Cannabis breeding and cannabinoid selection method
Plant breeding challenges – main hypothesis
“Inbreeding depression” is a hypothesis for some issues, which occur during inbreeding. According to this hypothesis when the hybrids are selected for their recessive traits and inbred, they are likely to lose their vigour, develop defective flowers or seeds, lack chlorophyll, etc. Such plants normally do not survive, however there are other abnormalities, which may not lead to immediate extinction (for example, dwarfness and partial chlorophyll defectiveness).
Dominance hypothesis (True-breeding) – according to this hypothesis it should be possible to obtain inbred lines, which preserve all desired dominance traits. However, experiments with high-yielding inbred lines show that this is not the case. In extensive experiment Jones (1917) proves that any single chromosome would carry some favorable dominant and some unfavorable recessive alleles. In order only dominant traits to be preserved, it will require very precise crossovers and fortunate chromosomal segregation, which could be achieved in very large number of sexual cycles. This led to Dominance of linked genes hypothesis. 
Plant breeding methods for cannabinoids – pharmaceutical approach
Breeding for improved cannabinoid profile includes the following components:
- Total amount of above ground, dry biomass (at maturity)
- Weight proportion of inflorescence leaves and bracts (“harvest index”)
- Cannabinoid content in the floral fraction
- Proportion of the particular cannabinoid in the total cannabinoid fraction (“purity”)
While the component 1,2 and 3 depend on environmental factors like photoperiod regime, light spectrum, light intensity, nutrients levels and cultivation system (seedlings or cuttings), component 4 is determined genetically.
The method used to create uniform lines that produce predominantly only 1 cannabinoid is repeated, selective self-fertilization. Self-fertilization could be achieved with artificially induced sex reversion. The benefit of using female plants is that component 2 and 3 are fully expressed in female plants.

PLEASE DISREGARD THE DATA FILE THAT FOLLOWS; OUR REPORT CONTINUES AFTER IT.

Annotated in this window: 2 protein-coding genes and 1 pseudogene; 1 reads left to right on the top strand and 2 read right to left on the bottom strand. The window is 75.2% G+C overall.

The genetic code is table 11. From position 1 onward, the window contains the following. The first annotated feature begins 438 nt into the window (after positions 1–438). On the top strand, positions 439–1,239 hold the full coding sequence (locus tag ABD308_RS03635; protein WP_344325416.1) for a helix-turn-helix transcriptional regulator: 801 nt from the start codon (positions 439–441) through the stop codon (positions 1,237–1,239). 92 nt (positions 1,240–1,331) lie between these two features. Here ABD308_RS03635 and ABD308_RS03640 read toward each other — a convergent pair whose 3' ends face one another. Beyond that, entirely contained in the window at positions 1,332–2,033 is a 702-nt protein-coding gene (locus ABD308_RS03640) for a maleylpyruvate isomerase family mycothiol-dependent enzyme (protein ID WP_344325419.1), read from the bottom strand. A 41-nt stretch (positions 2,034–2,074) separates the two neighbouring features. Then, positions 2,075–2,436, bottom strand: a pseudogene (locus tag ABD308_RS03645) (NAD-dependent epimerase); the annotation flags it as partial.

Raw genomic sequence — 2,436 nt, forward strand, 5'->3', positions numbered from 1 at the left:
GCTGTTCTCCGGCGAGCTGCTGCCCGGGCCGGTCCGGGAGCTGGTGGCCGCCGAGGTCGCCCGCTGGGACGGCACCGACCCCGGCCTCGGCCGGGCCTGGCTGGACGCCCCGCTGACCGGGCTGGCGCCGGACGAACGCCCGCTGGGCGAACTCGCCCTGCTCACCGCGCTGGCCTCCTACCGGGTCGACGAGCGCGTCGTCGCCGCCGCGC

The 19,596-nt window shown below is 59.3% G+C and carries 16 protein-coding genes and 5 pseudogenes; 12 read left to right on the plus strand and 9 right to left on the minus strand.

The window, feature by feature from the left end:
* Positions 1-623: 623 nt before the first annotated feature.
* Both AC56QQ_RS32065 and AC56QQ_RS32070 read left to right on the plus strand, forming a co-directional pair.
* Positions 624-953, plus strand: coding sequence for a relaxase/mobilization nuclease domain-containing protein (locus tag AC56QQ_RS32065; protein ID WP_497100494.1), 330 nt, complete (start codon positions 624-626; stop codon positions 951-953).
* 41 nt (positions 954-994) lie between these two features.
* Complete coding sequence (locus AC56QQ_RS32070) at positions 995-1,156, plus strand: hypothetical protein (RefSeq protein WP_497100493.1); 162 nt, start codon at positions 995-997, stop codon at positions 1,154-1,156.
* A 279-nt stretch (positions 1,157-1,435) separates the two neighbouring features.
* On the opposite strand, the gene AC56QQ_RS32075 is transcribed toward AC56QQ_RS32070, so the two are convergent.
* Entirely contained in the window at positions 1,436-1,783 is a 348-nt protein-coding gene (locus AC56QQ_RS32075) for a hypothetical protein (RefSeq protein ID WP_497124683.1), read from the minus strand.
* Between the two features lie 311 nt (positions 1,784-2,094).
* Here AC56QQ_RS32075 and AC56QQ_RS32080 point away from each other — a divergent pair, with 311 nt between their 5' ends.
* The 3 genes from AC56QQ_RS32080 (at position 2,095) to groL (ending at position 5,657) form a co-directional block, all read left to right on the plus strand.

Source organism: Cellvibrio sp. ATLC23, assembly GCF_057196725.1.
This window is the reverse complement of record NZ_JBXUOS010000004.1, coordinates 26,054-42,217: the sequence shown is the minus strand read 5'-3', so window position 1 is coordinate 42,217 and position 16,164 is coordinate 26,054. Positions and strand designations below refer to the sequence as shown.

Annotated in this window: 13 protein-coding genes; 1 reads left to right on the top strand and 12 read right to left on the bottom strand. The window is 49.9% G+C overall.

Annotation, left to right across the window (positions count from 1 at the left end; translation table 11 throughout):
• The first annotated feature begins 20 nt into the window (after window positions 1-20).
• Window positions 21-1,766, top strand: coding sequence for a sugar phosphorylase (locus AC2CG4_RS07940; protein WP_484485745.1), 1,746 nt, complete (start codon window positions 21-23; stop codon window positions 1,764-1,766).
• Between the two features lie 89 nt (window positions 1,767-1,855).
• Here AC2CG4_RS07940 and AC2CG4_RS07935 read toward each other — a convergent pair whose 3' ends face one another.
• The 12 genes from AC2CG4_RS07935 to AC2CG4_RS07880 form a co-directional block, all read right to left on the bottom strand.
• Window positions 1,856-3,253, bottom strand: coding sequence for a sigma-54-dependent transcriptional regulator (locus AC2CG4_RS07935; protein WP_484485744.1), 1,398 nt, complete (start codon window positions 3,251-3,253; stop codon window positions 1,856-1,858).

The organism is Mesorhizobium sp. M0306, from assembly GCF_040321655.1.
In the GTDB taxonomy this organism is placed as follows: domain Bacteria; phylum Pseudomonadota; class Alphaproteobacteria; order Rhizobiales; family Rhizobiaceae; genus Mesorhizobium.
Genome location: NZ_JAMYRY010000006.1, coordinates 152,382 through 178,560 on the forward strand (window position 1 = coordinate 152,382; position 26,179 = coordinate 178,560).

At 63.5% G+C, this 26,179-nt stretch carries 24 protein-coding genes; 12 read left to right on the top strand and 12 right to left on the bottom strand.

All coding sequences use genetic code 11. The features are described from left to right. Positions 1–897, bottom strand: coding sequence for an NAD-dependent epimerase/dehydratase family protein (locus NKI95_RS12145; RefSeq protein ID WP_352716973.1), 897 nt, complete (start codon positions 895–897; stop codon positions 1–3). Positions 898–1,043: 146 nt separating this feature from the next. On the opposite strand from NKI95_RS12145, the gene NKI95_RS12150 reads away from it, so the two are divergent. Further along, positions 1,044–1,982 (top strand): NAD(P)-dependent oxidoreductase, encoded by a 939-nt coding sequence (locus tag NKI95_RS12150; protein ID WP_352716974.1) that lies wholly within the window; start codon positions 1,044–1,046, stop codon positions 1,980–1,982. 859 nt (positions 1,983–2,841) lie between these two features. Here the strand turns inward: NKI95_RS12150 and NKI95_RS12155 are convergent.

Then it was developed another method, which follows 4 steps:
Step 1: Often for cannabinoid production (other than THC) is selected non-drug cannabis type with low values of component 2 and 3. This plant is then crossed with high yielding THC plant.
Step 2: The hybrids can be backcrossed to improve some traits such as fertility, ability to artificially revert sex or morphological marker gene. The plants are stabilized for up to 5 cycles.
Step 3: Inbred parental lines are mutually crossed and hybrids are evaluated for their qualities.
Step 4: The selected hybrids are then made tetraploid clonal versions, which are used to create the most profitable crosses. It is known that creating polyploid plants through breeding could benefit them – they have better developed roots, fast metabolism, better metabolite production (in this case cannabinoids) and increased stress resistance. 
Drop in fertility rates during selection process is a common issue. Reduced fertility is usually associated with low seeds production, low pollen production or reduced amount of female flowers. Cannabis strains that produce high CBD have shown tendency for drop in fertility rates. This could be avoided by crossing with highly fertile and vigorous THC plant.
Common mutations, which occur during the breeding process are duckfoot leaves, mild form of chlorophyll deficiency in stems and leaves, triple instead of pairwise leaf arrangement and dwarfism. These mutations appear to be recessive traits.
Non-drug cannabis types are also able to produce cannabinoids and the only difference from drug type plants is the THC. It is interesting that some hemp landraces from Far East produce significant amount of THC.
A good source of CBD are hemp landraces from Turkey. Some selected plants can produce CBD up to 95%. Other good sources are hashish landraces from Afghanistan and Pakistan.
Some of the pure sources of CBC are Afgani hashish landrace, Korean fiber landrace and Chinese seed landrace with highest value of CBC – 57%.
CBG is common precursor for THC, CBD and CBC. An Italian fiber hemp mutant is identified as CBG producer. 
Breeding is a complex process and in order to select specific traits, breeders have to study in more details the desired traits and their inheritance. To select cannabis strains, which are high cannabinoid producers, breeders have to measure cannabinoid profiles of the plants during the selection process.